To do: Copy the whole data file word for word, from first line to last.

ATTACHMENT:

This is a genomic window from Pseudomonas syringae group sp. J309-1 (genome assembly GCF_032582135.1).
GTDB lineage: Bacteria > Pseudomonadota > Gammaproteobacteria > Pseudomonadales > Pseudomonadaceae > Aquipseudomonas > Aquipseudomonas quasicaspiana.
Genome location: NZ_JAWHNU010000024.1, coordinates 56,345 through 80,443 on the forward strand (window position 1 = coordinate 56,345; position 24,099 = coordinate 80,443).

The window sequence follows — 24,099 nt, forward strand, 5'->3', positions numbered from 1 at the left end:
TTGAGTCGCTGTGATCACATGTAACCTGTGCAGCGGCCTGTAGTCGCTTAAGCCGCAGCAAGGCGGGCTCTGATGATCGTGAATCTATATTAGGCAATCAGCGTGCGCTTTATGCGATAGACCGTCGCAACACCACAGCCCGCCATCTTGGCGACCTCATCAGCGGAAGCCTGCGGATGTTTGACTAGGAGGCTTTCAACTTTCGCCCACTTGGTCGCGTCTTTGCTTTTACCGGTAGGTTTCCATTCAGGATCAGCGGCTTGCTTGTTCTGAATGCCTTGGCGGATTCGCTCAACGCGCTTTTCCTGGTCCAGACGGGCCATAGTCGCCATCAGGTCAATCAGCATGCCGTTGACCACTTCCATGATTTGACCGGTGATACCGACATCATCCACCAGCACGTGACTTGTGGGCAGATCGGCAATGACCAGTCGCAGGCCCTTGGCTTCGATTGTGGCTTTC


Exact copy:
This is a genomic window from Pseudomonas syringae group sp. J309-1 (genome assembly GCF_032582135.1).
GTDB lineage: Bacteria > Pseudomonadota > Gammaproteobacteria > Pseudomonadales > Pseudomonadaceae > Aquipseudomonas > Aquipseudomonas quasicaspiana.
Genome location: NZ_JAWHNU010000024.1, coordinates 56,345 through 80,443 on the forward strand (window position 1 = coordinate 56,345; position 24,099 = coordinate 80,443).

The window sequence follows — 24,099 nt, forward strand, 5'->3', positions numbered from 1 at the left end:
TTGAGTCGCTGTGATCACATGTAACCTGTGCAGCGGCCTGTAGTCGCTTAAGCCGCAGCAAGGCGGGCTCTGATGATCGTGAATCTATATTAGGCAATCAGCGTGCGCTTTATGCGATAGACCGTCGCAACACCACAGCCCGCCATCTTGGCGACCTCATCAGCGGAAGCCTGCGGATGTTTGACTAGGAGGCTTTCAACTTTCGCCCACTTGGTCGCGTCTTTGCTTTTACCGGTAGGTTTCCATTCAGGATCAGCGGCTTGCTTGTTCTGAATGCCTTGGCGGATTCGCTCAACGCGCTTTTCCTGGTCCAGACGGGCCATAGTCGCCATCAGGTCAATCAGCATGCCGTTGACCACTTCCATGATTTGACCGGTGATACCGACATCATCCACCAGCACGTGACTTGTGGGCAGATCGGCAATGACCAGTCGCAGGCCCTTGGCTTCGATTGTGGCTTTC